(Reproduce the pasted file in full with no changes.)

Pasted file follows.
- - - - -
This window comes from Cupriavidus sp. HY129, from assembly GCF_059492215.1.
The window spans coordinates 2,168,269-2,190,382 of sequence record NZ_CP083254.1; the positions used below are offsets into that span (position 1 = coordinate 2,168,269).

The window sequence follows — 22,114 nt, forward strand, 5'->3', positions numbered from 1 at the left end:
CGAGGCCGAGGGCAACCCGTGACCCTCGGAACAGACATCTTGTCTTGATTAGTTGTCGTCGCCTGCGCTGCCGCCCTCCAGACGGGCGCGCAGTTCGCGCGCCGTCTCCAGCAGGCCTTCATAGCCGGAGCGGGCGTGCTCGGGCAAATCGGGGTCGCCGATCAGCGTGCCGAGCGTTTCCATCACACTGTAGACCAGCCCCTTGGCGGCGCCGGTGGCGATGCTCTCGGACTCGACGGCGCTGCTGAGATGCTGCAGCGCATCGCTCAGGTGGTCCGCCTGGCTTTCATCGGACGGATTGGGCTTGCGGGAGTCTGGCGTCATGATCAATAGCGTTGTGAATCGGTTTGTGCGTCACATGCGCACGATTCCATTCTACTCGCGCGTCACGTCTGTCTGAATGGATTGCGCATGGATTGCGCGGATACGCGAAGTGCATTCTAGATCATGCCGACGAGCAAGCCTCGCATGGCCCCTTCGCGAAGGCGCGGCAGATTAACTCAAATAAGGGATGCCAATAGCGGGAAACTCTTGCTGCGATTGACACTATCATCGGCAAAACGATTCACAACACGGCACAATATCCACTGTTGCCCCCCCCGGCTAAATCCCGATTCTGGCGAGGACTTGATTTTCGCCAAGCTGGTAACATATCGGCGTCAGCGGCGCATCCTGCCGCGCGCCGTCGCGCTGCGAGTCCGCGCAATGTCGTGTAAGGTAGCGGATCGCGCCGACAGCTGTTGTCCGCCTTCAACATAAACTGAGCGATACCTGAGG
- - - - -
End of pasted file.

This window comes from Cupriavidus sp. HY129, from assembly GCF_059492215.1.
The window spans coordinates 2,168,269-2,190,382 of sequence record NZ_CP083254.1; the positions used below are offsets into that span (position 1 = coordinate 2,168,269).

The window sequence follows — 22,114 nt, forward strand, 5'->3', positions numbered from 1 at the left end:
CGAGGCCGAGGGCAACCCGTGACCCTCGGAACAGACATCTTGTCTTGATTAGTTGTCGTCGCCTGCGCTGCCGCCCTCCAGACGGGCGCGCAGTTCGCGCGCCGTCTCCAGCAGGCCTTCATAGCCGGAGCGGGCGTGCTCGGGCAAATCGGGGTCGCCGATCAGCGTGCCGAGCGTTTCCATCACACTGTAGACCAGCCCCTTGGCGGCGCCGGTGGCGATGCTCTCGGACTCGACGGCGCTGCTGAGATGCTGCAGCGCATCGCTCAGGTGGTCCGCCTGGCTTTCATCGGACGGATTGGGCTTGCGGGAGTCTGGCGTCATGATCAATAGCGTTGTGAATCGGTTTGTGCGTCACATGCGCACGATTCCATTCTACTCGCGCGTCACGTCTGTCTGAATGGATTGCGCATGGATTGCGCGGATACGCGAAGTGCATTCTAGATCATGCCGACGAGCAAGCCTCGCATGGCCCCTTCGCGAAGGCGCGGCAGATTAACTCAAATAAGGGATGCCAATAGCGGGAAACTCTTGCTGCGATTGACACTATCATCGGCAAAACGATTCACAACACGGCACAATATCCACTGTTGCCCCCCCCGGCTAAATCCCGATTCTGGCGAGGACTTGATTTTCGCCAAGCTGGTAACATATCGGCGTCAGCGGCGCATCCTGCCGCGCGCCGTCGCGCTGCGAGTCCGCGCAATGTCGTGTAAGGTAGCGGATCGCGCCGACAGCTGTTGTCCGCCTTCAACATAAACTGAGCGATACCTGAGG